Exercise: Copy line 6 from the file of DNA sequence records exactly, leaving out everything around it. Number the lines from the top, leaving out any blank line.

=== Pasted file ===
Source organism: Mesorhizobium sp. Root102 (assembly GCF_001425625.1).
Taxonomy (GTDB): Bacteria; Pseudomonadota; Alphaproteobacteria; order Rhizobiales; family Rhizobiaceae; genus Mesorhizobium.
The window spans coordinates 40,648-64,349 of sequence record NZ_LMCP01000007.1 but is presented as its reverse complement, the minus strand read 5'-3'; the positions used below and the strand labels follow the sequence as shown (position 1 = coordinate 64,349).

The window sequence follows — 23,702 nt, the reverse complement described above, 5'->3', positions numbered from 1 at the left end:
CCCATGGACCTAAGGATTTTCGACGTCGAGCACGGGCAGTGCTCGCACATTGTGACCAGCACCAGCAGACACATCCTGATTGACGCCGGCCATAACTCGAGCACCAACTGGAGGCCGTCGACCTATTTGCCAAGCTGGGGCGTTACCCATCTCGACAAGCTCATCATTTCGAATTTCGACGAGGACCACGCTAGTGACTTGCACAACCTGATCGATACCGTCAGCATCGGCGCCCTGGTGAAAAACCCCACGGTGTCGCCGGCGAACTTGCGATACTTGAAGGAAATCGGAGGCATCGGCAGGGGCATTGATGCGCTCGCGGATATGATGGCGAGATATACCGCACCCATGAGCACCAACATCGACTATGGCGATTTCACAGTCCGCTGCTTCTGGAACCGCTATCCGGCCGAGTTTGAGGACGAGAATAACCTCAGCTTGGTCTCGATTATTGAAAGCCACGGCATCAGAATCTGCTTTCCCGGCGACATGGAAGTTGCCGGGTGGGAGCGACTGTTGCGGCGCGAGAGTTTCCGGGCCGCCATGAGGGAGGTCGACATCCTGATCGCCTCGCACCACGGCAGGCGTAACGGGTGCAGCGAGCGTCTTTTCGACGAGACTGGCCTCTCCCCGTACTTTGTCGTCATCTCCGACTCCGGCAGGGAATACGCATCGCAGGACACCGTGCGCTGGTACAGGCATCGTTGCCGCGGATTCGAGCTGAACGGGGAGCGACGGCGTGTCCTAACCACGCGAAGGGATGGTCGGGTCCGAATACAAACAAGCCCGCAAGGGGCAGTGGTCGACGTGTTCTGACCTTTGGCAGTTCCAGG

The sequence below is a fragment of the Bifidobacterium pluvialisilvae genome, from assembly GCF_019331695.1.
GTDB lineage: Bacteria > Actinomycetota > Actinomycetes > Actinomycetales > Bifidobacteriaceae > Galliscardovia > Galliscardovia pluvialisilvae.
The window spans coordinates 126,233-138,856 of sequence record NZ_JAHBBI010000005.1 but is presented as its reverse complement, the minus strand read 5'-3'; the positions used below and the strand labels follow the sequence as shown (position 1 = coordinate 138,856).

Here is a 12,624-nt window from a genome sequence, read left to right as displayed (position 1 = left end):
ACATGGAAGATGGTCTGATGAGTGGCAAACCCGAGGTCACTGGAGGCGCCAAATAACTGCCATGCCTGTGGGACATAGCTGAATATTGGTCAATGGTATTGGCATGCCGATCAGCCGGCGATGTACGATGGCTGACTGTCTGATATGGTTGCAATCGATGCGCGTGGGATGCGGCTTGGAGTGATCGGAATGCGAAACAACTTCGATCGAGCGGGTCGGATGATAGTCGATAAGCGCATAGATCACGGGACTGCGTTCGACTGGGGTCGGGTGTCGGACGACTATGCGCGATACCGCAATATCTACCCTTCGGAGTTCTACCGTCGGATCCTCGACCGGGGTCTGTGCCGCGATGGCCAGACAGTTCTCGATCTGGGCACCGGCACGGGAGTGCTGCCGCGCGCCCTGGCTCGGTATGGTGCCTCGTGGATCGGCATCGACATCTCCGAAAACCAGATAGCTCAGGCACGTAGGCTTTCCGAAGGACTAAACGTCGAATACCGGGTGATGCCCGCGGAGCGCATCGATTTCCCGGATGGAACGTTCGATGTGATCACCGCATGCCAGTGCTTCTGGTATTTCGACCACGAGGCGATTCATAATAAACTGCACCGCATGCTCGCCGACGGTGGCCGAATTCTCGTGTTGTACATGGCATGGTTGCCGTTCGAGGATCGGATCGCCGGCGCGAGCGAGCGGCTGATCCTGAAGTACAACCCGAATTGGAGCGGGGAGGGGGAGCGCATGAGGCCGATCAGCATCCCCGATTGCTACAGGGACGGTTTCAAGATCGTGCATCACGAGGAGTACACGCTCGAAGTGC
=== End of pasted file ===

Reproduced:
The sequence below is a fragment of the Bifidobacterium pluvialisilvae genome, from assembly GCF_019331695.1.